All About Beer Magazine - Volume 35, Issue 5
December 15, 2014 By

With all the hubbub these days surrounding hyper-hoppy beers, it’s easy enough to forget about the humble kernel of malt, even though it’s been the foundation of beer for more than 10,000 years. Sure, hops have the luster of über coolness, but it’s important to keep in mind that without malt, there would be no beer at all. As a beer taster or even a casual drinker, it’s a good idea to get to know it better.

Malt is the sprouted and kilned seeds of barley or sometimes of other grasses like wheat, rye or oats. It’s a perfect thing to brew with, containing ample starch as well as the enzymes to convert it into sugars, proteins for body, foam and yeast nutrition, and plenty of great flavors to delight the palate.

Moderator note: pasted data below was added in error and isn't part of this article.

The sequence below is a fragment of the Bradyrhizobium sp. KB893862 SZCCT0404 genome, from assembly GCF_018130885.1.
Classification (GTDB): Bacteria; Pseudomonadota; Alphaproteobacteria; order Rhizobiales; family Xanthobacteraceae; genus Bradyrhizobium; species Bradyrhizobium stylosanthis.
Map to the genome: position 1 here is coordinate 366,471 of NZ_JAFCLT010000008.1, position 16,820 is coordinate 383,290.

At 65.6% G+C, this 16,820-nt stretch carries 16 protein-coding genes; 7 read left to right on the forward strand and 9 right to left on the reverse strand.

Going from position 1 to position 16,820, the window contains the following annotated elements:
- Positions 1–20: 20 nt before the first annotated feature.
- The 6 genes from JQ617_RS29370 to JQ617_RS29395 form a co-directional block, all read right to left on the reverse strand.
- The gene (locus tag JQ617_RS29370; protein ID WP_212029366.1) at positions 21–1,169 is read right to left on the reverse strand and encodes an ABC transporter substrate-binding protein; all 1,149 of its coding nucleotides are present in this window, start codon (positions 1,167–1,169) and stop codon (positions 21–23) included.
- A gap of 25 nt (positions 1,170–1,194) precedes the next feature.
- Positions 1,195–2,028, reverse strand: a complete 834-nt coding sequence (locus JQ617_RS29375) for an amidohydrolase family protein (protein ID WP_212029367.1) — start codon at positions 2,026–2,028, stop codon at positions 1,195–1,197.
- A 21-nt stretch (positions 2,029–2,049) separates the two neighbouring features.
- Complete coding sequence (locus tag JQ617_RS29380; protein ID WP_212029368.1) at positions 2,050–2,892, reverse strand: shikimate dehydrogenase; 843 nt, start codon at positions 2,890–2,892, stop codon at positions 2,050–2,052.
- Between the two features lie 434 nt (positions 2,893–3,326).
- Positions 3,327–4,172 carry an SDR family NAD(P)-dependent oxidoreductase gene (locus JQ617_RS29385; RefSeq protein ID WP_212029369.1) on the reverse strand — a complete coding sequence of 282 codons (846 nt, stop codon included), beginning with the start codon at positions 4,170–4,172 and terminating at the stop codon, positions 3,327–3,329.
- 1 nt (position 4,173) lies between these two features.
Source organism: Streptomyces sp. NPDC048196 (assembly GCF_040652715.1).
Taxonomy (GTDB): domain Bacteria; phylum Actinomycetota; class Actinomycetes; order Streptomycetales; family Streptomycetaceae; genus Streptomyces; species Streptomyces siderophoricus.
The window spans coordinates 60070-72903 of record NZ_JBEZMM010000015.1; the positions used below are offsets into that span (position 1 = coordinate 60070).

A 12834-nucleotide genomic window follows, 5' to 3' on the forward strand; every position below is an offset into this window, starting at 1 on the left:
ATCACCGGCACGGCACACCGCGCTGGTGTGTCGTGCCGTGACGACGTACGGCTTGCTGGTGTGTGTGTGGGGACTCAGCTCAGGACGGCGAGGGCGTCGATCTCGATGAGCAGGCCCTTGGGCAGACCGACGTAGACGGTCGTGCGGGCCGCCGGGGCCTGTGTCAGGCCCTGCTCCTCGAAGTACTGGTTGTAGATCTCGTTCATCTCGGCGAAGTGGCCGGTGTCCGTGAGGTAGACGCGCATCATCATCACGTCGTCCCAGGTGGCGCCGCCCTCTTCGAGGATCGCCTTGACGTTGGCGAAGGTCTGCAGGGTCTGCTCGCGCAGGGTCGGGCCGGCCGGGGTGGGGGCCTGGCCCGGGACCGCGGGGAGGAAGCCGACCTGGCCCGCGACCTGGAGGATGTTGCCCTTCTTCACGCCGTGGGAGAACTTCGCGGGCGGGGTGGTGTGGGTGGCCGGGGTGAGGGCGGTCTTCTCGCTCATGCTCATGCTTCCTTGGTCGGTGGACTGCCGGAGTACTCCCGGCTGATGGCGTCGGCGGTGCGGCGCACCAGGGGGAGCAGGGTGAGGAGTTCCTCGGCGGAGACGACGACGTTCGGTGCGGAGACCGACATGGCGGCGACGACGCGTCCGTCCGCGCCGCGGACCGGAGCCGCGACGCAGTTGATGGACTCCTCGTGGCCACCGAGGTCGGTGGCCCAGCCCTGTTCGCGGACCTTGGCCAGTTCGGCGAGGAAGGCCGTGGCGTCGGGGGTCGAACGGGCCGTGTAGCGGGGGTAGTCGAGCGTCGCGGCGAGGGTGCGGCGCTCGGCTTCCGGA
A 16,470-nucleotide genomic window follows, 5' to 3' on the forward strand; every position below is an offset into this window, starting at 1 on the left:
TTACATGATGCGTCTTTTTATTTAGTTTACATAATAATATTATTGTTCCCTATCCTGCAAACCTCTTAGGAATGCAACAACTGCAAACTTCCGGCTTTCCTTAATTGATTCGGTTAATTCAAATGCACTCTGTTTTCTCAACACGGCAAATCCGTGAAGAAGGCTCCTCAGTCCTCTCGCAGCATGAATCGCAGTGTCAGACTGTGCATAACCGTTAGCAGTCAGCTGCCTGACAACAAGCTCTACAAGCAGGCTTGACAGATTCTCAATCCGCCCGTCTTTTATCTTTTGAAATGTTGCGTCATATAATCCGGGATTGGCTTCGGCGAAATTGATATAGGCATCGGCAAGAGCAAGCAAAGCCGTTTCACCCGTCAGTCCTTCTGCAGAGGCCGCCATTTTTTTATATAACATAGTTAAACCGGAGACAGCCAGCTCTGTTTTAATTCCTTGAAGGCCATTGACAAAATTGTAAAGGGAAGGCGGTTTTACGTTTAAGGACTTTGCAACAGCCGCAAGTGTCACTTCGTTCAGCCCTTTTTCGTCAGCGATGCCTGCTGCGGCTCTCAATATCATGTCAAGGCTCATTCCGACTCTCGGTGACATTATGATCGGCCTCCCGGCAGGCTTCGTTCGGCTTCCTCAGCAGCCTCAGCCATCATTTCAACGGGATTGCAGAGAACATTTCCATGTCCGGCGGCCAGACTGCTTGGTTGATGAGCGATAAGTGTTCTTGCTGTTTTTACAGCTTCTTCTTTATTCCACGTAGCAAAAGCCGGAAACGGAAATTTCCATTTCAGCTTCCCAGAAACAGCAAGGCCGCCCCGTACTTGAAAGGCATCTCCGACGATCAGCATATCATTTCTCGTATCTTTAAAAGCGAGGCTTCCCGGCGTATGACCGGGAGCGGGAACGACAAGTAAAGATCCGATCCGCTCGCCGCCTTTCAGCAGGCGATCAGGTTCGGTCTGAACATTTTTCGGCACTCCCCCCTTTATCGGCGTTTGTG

Malt is a chameleon, capable of becoming a huge range of utterly different products depending on the way it is malted and kilned. These days a good homebrew shop will have a hundred or more malts, and the pros have access to even more choices. In a recipe, a brewer can pick and choose for more than just the right flavor, color and texture. Understanding the basics of how malt is made helps us understand both how its flavors are created and how they find their way into the glass. 

Here’s a quick overview. Seed-grade barley is moistened and allowed to sprout, during which time the plant readies itself for growth by liberating enzymes and freeing its starchy food reserve, both of which are essential for brewing. After a period of growth—the whole process takes a week or so—the grains are heated to stop growth and develop flavor. It starts slowly, by driving off water, but as the temperature climbs, flavor develops and the malt starts to pick up color. The maltster can stop at any desired color and flavor, or transfer the malt onto a drum roaster, where the malt can be made as dark as any coffee. Every little detail affects the final flavor.